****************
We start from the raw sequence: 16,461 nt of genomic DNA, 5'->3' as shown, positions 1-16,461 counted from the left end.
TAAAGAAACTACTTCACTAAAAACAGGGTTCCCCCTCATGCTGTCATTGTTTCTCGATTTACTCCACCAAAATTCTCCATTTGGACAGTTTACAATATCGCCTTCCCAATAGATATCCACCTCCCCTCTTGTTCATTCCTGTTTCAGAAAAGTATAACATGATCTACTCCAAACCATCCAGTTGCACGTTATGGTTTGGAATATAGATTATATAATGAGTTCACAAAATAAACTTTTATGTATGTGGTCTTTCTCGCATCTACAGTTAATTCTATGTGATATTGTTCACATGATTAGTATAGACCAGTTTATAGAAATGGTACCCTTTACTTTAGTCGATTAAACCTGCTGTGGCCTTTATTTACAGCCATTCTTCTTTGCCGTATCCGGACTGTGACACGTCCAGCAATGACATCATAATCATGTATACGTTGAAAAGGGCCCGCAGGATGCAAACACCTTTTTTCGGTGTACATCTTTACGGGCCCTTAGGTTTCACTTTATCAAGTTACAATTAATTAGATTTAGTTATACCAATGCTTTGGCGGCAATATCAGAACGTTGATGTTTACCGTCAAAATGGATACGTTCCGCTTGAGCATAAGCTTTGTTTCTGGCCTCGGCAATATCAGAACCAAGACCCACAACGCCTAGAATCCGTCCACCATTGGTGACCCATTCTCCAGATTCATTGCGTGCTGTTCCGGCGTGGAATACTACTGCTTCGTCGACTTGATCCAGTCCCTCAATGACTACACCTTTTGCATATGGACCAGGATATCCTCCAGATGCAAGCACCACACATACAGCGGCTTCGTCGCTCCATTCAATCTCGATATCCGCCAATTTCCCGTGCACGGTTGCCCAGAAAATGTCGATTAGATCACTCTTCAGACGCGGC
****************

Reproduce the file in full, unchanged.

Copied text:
We start from the raw sequence: 16,461 nt of genomic DNA, 5'->3' as shown, positions 1-16,461 counted from the left end.
TAAAGAAACTACTTCACTAAAAACAGGGTTCCCCCTCATGCTGTCATTGTTTCTCGATTTACTCCACCAAAATTCTCCATTTGGACAGTTTACAATATCGCCTTCCCAATAGATATCCACCTCCCCTCTTGTTCATTCCTGTTTCAGAAAAGTATAACATGATCTACTCCAAACCATCCAGTTGCACGTTATGGTTTGGAATATAGATTATATAATGAGTTCACAAAATAAACTTTTATGTATGTGGTCTTTCTCGCATCTACAGTTAATTCTATGTGATATTGTTCACATGATTAGTATAGACCAGTTTATAGAAATGGTACCCTTTACTTTAGTCGATTAAACCTGCTGTGGCCTTTATTTACAGCCATTCTTCTTTGCCGTATCCGGACTGTGACACGTCCAGCAATGACATCATAATCATGTATACGTTGAAAAGGGCCCGCAGGATGCAAACACCTTTTTTCGGTGTACATCTTTACGGGCCCTTAGGTTTCACTTTATCAAGTTACAATTAATTAGATTTAGTTATACCAATGCTTTGGCGGCAATATCAGAACGTTGATGTTTACCGTCAAAATGGATACGTTCCGCTTGAGCATAAGCTTTGTTTCTGGCCTCGGCAATATCAGAACCAAGACCCACAACGCCTAGAATCCGTCCACCATTGGTGACCCATTCTCCAGATTCATTGCGTGCTGTTCCGGCGTGGAATACTACTGCTTCGTCGACTTGATCCAGTCCCTCAATGACTACACCTTTTGCATATGGACCAGGATATCCTCCAGATGCAAGCACCACACATACAGCGGCTTCGTCGCTCCATTCAATCTCGATATCCGCCAATTTCCCGTGCACGGTTGCCCAGAAAATGTCGATTAGATCACTCTTCAGACGCGGC